Sine Robertson wrote an article about our Heritage Spuds for the Scottish Farmer
Growing Heritage Spuds! Heritage potatoes are here to stay.
With Covid-19 advice and regulations urging people to stay at home since March, last year, there’s been a growing interest in gardening.
One agricultural supplier who benefitted from this and has worked to encourage it, is Potato House, based at Auchterhouse, just outside Dundee. This is a brand created some years ago by the firmly established, Skea Organics, to distinguish its trade in heritage and specialist spud varieties which, although certified free of disease, may not be grown under strictly organic conditions.
Amy Skea explained the unexpected benefit of lockdown: “In spring, 2020, we saw a boom in small scale orders, so we have revamped our website to be more user friendly and accessible to people who are not experienced commercial growers.
“It is dedicated to the gardeners and passionate, small growers who are looking for high quality seed potatoes with a unique taste and specific characteristics. Local buyers can collect their orders direct from the farm.”
Amy’s husband, Andrew, runs the sales side of the business while his brother, John, produces the crop. Andrew pointed out: “As a company, most of our harvest is organic seed for commercial growers, but we grow more than 80 varieties in total. As well as specialist varieties, our range includes ware potatoes for shops, box schemes and restaurants.”
In November, 2020, the Skea family celebrated 50 years of farming and growing potatoes at Auchterhouse. Andrew and John’s parents, John and Mary, moved to East Mains Farm, having previously farmed at Kilry, in Angus.
East Mains was converted to organic in 1999 and has been one of the leading producers of organic seed potatoes since then. The family produce a mix of gluten-free oats, vegetables, beef and sheep, which together created a sustainable crop rotation for the farm.
Making the most of their new niche market, in addition to the website, Amy has a lively and attractive Facebook page where she does more than just promote the brand. The company publicised a national Grow Your Own project and participated by donating seed to local primary schools.
On the page, Amy runs competitions and shares links to customers’ social media, magazines and other groups to build a community of interest for enthusiastic growers. She acknowledged the honesty of one horticultural blogger, mentioning her disappointment that her seed potatoes arrived unwashed, not matching the shiny versions advertised!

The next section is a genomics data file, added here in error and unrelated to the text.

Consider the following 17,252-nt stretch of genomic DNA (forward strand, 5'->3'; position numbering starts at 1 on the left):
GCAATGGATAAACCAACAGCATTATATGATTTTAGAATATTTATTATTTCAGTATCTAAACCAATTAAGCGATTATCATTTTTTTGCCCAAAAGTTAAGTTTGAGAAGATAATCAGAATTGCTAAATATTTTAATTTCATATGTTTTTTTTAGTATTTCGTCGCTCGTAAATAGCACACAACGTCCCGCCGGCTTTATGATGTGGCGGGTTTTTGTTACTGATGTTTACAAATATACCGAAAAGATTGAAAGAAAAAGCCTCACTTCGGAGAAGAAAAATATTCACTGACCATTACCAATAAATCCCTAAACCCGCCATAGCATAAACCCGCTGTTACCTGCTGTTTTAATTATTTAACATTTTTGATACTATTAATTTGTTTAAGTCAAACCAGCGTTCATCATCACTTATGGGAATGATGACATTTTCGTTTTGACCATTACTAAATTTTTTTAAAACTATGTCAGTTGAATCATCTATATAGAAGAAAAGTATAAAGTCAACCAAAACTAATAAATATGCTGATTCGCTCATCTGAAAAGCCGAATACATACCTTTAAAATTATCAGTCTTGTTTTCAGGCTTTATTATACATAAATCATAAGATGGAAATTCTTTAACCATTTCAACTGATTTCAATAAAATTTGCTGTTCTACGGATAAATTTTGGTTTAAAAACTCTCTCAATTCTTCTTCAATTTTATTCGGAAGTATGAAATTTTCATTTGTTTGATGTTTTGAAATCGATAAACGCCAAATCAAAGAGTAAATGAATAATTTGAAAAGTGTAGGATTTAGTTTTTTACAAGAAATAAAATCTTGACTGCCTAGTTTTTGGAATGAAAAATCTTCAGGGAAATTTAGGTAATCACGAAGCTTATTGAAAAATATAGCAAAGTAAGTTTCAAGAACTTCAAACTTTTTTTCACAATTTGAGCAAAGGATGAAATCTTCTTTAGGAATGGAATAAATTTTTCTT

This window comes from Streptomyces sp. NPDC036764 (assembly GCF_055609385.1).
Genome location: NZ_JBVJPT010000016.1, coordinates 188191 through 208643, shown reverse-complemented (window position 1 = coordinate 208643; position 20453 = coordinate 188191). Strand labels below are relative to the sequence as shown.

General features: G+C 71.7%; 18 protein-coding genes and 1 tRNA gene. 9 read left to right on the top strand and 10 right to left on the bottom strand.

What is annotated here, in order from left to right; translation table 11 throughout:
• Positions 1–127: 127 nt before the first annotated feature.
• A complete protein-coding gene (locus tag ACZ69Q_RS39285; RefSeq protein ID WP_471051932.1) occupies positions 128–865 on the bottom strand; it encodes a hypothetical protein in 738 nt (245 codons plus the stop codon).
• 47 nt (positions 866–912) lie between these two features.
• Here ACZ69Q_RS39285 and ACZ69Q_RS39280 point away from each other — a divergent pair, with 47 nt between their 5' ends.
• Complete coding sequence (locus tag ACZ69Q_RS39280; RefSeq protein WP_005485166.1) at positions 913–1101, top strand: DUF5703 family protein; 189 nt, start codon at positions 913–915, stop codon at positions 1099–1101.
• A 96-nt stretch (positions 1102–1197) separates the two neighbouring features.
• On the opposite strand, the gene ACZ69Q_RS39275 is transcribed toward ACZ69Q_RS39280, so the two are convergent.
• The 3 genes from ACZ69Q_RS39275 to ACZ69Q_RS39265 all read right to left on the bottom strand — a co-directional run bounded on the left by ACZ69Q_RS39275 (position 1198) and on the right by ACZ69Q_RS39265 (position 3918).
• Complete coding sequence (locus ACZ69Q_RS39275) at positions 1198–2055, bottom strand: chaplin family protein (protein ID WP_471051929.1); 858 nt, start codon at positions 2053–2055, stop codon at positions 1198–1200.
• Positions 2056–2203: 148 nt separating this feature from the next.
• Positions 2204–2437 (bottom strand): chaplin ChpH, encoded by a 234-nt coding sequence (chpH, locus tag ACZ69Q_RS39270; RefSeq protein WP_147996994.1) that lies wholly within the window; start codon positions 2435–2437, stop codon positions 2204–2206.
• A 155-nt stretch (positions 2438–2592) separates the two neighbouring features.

The images of pink and purple fleshed tubers, bowls of colourful mash and tonally ringed crisps catch the eye while the more definitive array of stock, displaying characteristic tuber shapes and skin colours alongside the cut section of each variety, attracts the attention of the serious grower and the adventurous cook.
A Facebook confession that the next generation of young Skeas share their names – Catriona, Morag and Calum – with spud varieties, attests to the family’s obsession with the crop and the open, friendly nature of their internet presence.
Meanwhile, following a boom year for Potato House, Brexit has pulled the rug from under the feet of our national seed potato market. Scottish seed producers traditionally supply both UK and European ware growers, who benefit from Scotland’s high health status, which in turn is a benefit from our cold Northern climate, which is generally too harsh for the diseases which devastate crops grown in milder climes.
Since leaving EU, the UK is forbidden to export seed or ware to EU and it has also hit the Potato House’s trade in heritage-style potatoes. Amy added: “France, Holland and Germany love yellow potatoes, which people in the UK would turn their nose up at. We have built a market supplying EU growers with the seed varieties they need, but we have had to close our online shop to customers in the EU and Northern Ireland.
“Until our government and the EU can agree a dynamic alignment of seed potato certification and plant health standard, we cannot predict what markets will be available to us at harvest, but we need to plan this year’s planting for the season ahead.”
While it seemed likely that pressure on both sides of the Channel would bring about agreements to enable export, hope is now fading that exports to EU and Northern Ireland will be possible for next season.
Even if there is last minute intervention, it will probably be too costly to continue the increased number of smaller scale orders to the EU that Potato House has developed.
Certification, phytosanitary and other logistical issues may be borne on large orders to commercial growers, but sadly, they will make smaller parcel and single pallet orders unviable.
But, on the bright side, there are also those legions of new gardeners out there in lockdown looking to grow something really different, colourful and tasty for the table. And now you know where to get them.